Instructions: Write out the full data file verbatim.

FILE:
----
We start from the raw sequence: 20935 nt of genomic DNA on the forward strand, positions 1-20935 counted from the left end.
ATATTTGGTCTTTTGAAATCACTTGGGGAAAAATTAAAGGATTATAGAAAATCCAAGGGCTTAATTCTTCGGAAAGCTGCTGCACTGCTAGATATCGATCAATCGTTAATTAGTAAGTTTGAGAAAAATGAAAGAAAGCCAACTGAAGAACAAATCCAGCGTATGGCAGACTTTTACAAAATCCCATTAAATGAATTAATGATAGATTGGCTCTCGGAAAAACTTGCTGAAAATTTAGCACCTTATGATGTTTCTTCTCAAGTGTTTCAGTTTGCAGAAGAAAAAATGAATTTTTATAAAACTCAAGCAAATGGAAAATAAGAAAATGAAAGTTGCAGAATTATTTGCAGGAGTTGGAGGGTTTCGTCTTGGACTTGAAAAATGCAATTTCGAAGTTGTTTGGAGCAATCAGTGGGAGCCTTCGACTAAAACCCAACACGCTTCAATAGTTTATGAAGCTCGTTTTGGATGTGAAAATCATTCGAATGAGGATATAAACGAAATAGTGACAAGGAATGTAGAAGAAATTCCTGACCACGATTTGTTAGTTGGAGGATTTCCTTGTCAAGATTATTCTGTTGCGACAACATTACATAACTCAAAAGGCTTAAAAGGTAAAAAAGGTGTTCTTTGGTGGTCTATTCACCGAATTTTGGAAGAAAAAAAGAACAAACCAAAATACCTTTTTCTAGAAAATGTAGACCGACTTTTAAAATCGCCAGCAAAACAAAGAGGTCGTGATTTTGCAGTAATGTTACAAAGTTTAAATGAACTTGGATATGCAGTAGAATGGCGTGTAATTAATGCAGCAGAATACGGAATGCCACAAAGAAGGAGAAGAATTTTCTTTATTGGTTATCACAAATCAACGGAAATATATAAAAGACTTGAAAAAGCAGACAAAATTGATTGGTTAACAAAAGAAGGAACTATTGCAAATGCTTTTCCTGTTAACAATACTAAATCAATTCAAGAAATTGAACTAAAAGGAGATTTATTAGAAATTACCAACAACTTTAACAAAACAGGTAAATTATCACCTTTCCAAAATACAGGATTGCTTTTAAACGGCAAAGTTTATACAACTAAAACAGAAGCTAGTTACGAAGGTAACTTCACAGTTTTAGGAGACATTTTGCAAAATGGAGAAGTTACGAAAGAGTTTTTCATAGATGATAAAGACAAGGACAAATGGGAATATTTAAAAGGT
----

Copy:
We start from the raw sequence: 20935 nt of genomic DNA on the forward strand, positions 1-20935 counted from the left end.
ATATTTGGTCTTTTGAAATCACTTGGGGAAAAATTAAAGGATTATAGAAAATCCAAGGGCTTAATTCTTCGGAAAGCTGCTGCACTGCTAGATATCGATCAATCGTTAATTAGTAAGTTTGAGAAAAATGAAAGAAAGCCAACTGAAGAACAAATCCAGCGTATGGCAGACTTTTACAAAATCCCATTAAATGAATTAATGATAGATTGGCTCTCGGAAAAACTTGCTGAAAATTTAGCACCTTATGATGTTTCTTCTCAAGTGTTTCAGTTTGCAGAAGAAAAAATGAATTTTTATAAAACTCAAGCAAATGGAAAATAAGAAAATGAAAGTTGCAGAATTATTTGCAGGAGTTGGAGGGTTTCGTCTTGGACTTGAAAAATGCAATTTCGAAGTTGTTTGGAGCAATCAGTGGGAGCCTTCGACTAAAACCCAACACGCTTCAATAGTTTATGAAGCTCGTTTTGGATGTGAAAATCATTCGAATGAGGATATAAACGAAATAGTGACAAGGAATGTAGAAGAAATTCCTGACCACGATTTGTTAGTTGGAGGATTTCCTTGTCAAGATTATTCTGTTGCGACAACATTACATAACTCAAAAGGCTTAAAAGGTAAAAAAGGTGTTCTTTGGTGGTCTATTCACCGAATTTTGGAAGAAAAAAAGAACAAACCAAAATACCTTTTTCTAGAAAATGTAGACCGACTTTTAAAATCGCCAGCAAAACAAAGAGGTCGTGATTTTGCAGTAATGTTACAAAGTTTAAATGAACTTGGATATGCAGTAGAATGGCGTGTAATTAATGCAGCAGAATACGGAATGCCACAAAGAAGGAGAAGAATTTTCTTTATTGGTTATCACAAATCAACGGAAATATATAAAAGACTTGAAAAAGCAGACAAAATTGATTGGTTAACAAAAGAAGGAACTATTGCAAATGCTTTTCCTGTTAACAATACTAAATCAATTCAAGAAATTGAACTAAAAGGAGATTTATTAGAAATTACCAACAACTTTAACAAAACAGGTAAATTATCACCTTTCCAAAATACAGGATTGCTTTTAAACGGCAAAGTTTATACAACTAAAACAGAAGCTAGTTACGAAGGTAACTTCACAGTTTTAGGAGACATTTTGCAAAATGGAGAAGTTACGAAAGAGTTTTTCATAGATGATAAAGACAAGGACAAATGGGAATATTTAAAAGGT